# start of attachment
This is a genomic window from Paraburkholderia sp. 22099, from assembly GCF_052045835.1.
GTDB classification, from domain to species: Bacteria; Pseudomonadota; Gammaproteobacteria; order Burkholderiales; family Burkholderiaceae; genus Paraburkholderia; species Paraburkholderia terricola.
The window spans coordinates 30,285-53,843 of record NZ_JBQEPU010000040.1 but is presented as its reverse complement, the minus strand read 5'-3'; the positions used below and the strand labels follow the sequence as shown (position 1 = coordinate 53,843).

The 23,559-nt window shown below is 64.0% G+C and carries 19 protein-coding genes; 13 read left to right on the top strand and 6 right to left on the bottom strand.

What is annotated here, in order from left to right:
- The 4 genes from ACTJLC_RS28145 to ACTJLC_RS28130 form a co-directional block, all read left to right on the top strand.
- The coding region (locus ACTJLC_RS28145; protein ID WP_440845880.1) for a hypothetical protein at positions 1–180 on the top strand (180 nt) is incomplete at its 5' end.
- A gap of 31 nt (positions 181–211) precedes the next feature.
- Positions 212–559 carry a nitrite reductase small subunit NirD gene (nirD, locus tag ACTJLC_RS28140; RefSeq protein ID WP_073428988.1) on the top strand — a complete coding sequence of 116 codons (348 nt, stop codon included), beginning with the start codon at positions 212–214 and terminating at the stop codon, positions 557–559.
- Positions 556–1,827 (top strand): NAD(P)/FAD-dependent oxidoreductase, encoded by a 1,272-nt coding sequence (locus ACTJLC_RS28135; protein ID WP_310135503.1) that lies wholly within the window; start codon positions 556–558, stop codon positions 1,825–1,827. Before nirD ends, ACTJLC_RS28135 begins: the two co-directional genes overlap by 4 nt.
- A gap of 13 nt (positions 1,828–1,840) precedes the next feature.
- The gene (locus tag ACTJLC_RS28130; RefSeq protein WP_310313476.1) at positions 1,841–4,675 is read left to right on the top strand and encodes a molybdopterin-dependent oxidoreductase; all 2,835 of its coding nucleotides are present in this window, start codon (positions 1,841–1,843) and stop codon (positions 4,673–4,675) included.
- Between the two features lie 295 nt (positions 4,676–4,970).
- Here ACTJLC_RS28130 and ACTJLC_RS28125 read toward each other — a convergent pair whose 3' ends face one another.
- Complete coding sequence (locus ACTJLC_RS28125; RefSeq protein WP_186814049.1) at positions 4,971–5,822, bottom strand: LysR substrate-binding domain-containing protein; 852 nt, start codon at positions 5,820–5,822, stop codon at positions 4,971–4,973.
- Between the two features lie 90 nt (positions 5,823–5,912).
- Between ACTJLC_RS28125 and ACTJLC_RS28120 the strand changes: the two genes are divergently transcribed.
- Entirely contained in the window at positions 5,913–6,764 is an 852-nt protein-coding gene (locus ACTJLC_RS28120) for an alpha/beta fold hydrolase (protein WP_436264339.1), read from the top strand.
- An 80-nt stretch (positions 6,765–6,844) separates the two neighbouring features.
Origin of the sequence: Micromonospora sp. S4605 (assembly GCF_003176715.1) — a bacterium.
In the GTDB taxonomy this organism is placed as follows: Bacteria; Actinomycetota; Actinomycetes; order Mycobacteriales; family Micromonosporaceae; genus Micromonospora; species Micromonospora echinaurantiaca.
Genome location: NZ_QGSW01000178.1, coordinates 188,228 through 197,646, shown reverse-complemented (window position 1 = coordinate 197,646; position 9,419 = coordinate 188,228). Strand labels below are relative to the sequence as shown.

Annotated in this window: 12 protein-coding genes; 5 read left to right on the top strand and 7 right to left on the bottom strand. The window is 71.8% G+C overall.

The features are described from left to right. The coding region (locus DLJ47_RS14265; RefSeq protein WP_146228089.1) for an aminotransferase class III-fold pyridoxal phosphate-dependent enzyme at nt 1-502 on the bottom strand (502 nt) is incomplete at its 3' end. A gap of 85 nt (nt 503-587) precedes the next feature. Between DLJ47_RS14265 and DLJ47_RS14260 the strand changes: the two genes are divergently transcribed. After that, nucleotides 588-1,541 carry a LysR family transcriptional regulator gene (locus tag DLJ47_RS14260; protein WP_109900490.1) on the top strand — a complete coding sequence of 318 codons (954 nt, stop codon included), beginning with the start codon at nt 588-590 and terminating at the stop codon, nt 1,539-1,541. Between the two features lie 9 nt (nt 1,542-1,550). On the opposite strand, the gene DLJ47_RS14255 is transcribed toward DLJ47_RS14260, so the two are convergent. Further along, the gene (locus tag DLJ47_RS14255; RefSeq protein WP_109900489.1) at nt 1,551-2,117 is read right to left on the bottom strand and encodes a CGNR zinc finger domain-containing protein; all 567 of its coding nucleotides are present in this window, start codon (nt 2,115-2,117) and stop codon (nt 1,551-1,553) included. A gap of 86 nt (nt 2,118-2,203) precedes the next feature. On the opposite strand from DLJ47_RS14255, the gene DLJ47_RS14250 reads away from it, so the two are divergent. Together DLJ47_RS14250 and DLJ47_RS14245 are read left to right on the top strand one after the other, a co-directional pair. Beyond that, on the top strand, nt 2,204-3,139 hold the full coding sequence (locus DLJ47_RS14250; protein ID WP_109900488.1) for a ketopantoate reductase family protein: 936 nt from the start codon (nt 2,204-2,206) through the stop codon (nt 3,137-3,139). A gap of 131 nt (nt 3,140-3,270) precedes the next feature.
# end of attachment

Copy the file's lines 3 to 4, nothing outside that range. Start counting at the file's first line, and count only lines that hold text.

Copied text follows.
The window spans coordinates 30,285-53,843 of record NZ_JBQEPU010000040.1 but is presented as its reverse complement, the minus strand read 5'-3'; the positions used below and the strand labels follow the sequence as shown (position 1 = coordinate 53,843).

The 23,559-nt window shown below is 64.0% G+C and carries 19 protein-coding genes; 13 read left to right on the top strand and 6 right to left on the bottom strand.